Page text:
“As she was working on the beam, she saw Wyatt on the field-house track, running. He was a good but not a natural runner, muscled for strength but not speed. What annoyed her about seeing him was that her heart began thumping again. With some sense of relief, she noticed that Wyatt’s physical timing was a bit jerky, like a car engine a hair out of tine, with odd bits of waste motion, particularly in his shoulders. But his running had an interesting desperation to it, which she was pleased to observe–she imagined herself the cause of this desperation–like a hamster galloing in its wheel. As he rounded the track near her, she caught his eye and waved.

“They had something to say to each other; however, she would do this first. She would give him a good dose of herself, of her grace. She would pit her grace against his speed, his refusal to call. Barefoot now herself, she walked, arms out, fingers slightly raised like a dancer’s, across the beam; then she pivoted on the ball of her right foot. She saw the beam ahead of her as a ray of logic, as a line, as a geometry to which she had a relation, a magical connection, as she did to the stage. It was a stage, the balance beam, the narrowest one in existence.”

–Charles Baxter, Shadow Play, pp. 45-47.

Revolting Techniques

Cina’s long history is filled with instances of creative techniques of revolt. For example, in one historical uprising against the Qing Dynasty in the western city of Chengdu, authorities had closed and heavily guarded the city gates, stymying revolutionary forces. In response, the latter wrote instructions on pieces of bark and floated them downstream, where farmers and peasants south and east of the city gates found them and successfully staged an attack from the outside.

China’s rich history of revolt seems to be on the minds of CCP today, as they prepare for the upcoming transition of power and clearly fear the unexpected. 

…by athletes as labor.


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The cycling world—and the sports journalism world—have been abuzz for weeks after the publication of the U.S. Anti-Doping Agency’s “Reasoned Decision” in regards to Lance Armstrong. The short version: Armstrong not only doped, but surrounded himself with a doping conspiracy.

photo by Laurent Brun

Punishment has rapidly proliferated throughout professional cycling. The International Cycling Union (note: not actually a labor union) has vacated all of the Tour de France titles won by Armstrong, and the US Anti-Doping Agency has suspended a number of “friendly” witnesses who admitted to doping, such as Tom Danielson, Levi Leipheimer, Christian Vande Velde, Jonathan Vaughters, and David Zabriskie. These are some of the most prominent names in cycling, champions all, if mostly on the downslopes of their careers or already into coaching. Even more have been the firings: Leipheimer has already lost his job, as has Norweigan Steffen Kjaergaard, Australians Matt White and Stephen Hodge, and USian Bobby Julich.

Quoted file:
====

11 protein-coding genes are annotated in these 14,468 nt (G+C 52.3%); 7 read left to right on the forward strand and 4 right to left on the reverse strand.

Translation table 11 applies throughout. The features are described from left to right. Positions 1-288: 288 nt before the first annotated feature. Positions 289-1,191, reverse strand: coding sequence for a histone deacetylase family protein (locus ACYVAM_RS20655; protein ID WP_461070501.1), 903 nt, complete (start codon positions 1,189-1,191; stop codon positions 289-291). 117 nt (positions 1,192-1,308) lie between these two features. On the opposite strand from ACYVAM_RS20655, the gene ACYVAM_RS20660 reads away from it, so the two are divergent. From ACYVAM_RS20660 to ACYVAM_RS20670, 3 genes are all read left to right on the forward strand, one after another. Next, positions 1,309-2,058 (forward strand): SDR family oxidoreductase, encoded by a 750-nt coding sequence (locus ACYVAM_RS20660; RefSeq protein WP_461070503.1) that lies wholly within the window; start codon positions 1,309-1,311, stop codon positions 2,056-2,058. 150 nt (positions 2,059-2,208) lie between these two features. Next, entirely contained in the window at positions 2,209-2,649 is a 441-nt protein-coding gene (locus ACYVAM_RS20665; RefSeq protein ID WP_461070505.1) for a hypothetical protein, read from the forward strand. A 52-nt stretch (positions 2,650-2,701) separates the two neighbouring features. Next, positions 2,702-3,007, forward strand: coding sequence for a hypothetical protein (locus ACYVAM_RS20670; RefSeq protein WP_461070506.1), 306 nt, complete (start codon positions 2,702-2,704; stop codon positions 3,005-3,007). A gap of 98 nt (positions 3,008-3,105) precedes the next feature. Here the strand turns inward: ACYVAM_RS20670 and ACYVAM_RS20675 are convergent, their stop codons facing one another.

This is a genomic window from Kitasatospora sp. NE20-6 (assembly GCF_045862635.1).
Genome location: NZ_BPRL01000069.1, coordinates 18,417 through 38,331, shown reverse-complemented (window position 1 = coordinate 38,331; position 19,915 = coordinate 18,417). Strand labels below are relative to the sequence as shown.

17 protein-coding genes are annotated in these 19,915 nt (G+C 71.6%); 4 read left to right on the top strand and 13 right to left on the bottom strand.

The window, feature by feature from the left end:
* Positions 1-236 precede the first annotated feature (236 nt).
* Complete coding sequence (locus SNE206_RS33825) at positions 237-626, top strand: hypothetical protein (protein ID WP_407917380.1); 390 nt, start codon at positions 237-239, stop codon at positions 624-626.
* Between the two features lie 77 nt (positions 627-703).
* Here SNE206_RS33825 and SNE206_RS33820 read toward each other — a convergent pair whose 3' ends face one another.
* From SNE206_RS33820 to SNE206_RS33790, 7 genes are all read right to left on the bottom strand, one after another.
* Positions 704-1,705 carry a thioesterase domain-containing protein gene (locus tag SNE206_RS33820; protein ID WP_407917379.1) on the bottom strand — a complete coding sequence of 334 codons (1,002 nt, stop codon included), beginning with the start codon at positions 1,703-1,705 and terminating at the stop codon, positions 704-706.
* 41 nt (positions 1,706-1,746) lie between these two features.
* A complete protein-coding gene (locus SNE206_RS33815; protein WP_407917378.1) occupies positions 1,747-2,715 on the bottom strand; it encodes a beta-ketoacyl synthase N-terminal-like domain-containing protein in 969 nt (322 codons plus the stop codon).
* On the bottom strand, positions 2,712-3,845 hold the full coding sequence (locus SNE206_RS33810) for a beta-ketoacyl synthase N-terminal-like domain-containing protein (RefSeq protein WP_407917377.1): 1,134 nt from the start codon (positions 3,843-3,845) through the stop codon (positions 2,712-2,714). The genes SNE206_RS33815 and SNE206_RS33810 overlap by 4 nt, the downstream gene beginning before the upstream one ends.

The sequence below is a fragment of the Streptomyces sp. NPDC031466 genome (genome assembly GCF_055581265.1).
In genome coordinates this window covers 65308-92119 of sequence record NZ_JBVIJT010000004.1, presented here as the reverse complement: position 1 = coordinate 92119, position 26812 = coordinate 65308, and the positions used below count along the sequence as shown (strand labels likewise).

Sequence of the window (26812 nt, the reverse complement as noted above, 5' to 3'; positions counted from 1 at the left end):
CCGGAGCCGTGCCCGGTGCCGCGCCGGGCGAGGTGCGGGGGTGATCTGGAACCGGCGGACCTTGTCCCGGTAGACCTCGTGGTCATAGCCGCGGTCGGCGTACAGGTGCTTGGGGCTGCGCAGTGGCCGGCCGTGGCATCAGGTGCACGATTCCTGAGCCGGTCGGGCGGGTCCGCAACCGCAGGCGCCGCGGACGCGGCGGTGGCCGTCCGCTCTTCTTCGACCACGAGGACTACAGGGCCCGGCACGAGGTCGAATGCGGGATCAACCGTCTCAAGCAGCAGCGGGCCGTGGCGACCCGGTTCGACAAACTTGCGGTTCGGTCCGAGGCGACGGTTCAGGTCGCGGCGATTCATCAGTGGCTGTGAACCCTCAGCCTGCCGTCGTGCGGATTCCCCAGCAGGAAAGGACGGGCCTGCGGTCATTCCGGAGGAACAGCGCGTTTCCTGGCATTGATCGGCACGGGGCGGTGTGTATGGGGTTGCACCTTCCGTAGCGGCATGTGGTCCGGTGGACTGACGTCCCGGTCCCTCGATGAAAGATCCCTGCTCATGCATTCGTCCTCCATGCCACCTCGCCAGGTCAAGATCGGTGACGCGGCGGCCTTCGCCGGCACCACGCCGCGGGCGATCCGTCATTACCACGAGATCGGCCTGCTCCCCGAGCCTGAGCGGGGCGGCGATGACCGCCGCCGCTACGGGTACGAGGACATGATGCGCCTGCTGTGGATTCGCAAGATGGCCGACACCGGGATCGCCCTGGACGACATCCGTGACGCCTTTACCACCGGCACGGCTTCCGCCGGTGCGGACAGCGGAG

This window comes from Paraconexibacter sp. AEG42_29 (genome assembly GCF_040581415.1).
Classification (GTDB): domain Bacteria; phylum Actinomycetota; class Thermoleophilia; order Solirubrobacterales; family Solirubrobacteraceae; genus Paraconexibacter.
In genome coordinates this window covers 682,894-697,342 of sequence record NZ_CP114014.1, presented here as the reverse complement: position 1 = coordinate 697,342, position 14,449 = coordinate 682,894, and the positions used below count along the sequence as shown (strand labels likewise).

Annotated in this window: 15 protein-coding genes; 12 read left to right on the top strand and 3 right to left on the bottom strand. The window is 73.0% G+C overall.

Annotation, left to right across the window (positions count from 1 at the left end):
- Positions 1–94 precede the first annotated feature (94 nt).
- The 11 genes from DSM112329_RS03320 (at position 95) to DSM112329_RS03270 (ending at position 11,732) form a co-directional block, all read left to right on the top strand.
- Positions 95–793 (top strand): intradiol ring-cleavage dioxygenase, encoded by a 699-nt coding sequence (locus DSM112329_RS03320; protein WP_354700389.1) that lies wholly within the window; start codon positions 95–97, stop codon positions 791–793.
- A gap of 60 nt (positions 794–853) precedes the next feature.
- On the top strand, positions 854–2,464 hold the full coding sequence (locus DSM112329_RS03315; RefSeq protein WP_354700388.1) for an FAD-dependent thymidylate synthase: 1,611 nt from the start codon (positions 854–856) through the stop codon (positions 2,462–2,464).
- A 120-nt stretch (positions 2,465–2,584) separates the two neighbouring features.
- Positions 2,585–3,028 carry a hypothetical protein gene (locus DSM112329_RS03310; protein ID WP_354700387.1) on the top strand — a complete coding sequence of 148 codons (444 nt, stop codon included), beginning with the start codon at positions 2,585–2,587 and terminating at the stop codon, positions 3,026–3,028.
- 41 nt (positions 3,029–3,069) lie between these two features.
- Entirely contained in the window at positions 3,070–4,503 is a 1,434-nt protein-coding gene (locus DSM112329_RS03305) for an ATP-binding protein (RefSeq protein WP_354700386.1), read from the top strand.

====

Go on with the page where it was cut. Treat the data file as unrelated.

The existence of widespread doping in cycling is a surprise to no one. Especially among fans and commentators in the Anglo-American world, a they-doped-now-pay-the-consequences sentiment has proliferated. And it’s worth noting here that, in comparison with US sports especially, international cycling’s union has little power or cohesion.

Why is this worth thinking about? Because the they-doped-now-pay-the-consequences story is, at heart, a neoliberal story. Continue reading

… by post-national neoliberalism.


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A couple weeks ago a colleague drew my attention to a proposed digital currency called Monetas. It, like many other currencies, express a movement towards reconfiguring ideas of locality in a period where communication technology enable many of us to seemingly transcend distance. We can roughly interpret Monetas, and the Open Transactions standard it’s built on, in a Bitcoin sort of way. Both are an attempt facilitate certain types of interactions in a post-national space, apart from nation-states, central banks, and attendant regulations. It’s also ostensibly a do-everything system, or as I like to say, a One Ring approach. That is, the people behind it assert that it can be used to operate everything from local, community currency systems to global finance. I’m not surprised that such things are being offered, but I do think that such systems are conceptually flawed and triggered towards extending current exploitations (in spite of the advocations by supporters who claim these tools are focused on increasing liberty and freedom).

Continue reading

… by capitalism. (Part 1 of 8,407,262)


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Our neoliberal students love World Systems Theory in Geography 101. The students aren’t all neoliberals, of course—not even all of the undergrads in the Business School are neoliberals—but those that are love the little aphorisms: “To be a core, you have to have a periphery” or “It’s good to be the core,” which is a favorite of Bob Kaiser. (We tend to leave out that Immanuel Wallerstein—WST’s most important theorist—was a Marxist.) The neoliberals like unevenness and inequality—there’s something about the sensibility of neoliberalism that takes delight in being on top, takes delight in dominance.

This isn’t a post about neoliberalism—not really—nor is it a post about WST. But it is a post about modern capitalism. I bring up neoliberalism because I think this psychology of dominance in relation to economic systems deeply informs how you might look at the following phenomenon:

The official version of John Cage’s “4’33” for only $0.99 at Amazon.

I imagine my neoliberal students would view this as some sort of capitalist apotheosis: the selling of literally an empty container track for a dollar! (Also notable: the track is 4’38″. That’s 5 extra seconds free!)

I imagine that my colleagues would tend to see this as the commoditization of ambient noise–neoliberalism in a different key. It’s a nice metaphor, elegant in its own way: typically we commoditize not just sound (like music, or speeches, or me teaching in a classroom) but silence too—think of rustic getaways, sailing, an expensively-appointed hotel room with linen shams. Here, though, what’s commoditized is precisely neither: it’s noise.

And yet as quickly as it’s commoditized, noise is decommoditized. Listen around you: done.

Which was the point of 4’33” in the first place.